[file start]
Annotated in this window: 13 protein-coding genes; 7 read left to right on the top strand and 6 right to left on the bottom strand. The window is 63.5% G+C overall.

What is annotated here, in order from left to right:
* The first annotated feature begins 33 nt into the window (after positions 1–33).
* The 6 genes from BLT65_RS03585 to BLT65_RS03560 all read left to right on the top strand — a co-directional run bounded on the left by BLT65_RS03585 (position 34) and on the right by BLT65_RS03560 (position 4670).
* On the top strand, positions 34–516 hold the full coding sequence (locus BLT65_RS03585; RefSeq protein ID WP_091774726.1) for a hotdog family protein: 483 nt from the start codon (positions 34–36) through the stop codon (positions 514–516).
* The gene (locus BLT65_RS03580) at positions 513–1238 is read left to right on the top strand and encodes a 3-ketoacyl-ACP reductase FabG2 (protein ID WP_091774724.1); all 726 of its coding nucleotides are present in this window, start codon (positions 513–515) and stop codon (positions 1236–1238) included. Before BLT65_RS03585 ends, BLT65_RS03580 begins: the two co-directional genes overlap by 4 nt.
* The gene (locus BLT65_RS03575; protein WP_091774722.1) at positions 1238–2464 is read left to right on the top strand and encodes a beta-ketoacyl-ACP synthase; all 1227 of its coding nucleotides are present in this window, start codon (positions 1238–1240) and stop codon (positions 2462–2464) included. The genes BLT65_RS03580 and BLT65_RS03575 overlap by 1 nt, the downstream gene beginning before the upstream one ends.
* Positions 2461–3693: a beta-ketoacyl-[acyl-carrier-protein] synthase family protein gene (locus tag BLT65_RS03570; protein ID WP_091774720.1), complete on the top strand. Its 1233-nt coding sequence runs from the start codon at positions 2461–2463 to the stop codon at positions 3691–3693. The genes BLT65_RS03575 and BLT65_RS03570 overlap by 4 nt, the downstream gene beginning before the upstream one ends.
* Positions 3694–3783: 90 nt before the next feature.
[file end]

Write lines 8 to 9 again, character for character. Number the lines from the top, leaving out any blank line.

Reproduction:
* Positions 2461–3693: a beta-ketoacyl-[acyl-carrier-protein] synthase family protein gene (locus tag BLT65_RS03570; protein ID WP_091774720.1), complete on the top strand. Its 1233-nt coding sequence runs from the start codon at positions 2461–2463 to the stop codon at positions 3691–3693. The genes BLT65_RS03575 and BLT65_RS03570 overlap by 4 nt, the downstream gene beginning before the upstream one ends.
* Positions 3694–3783: 90 nt before the next feature.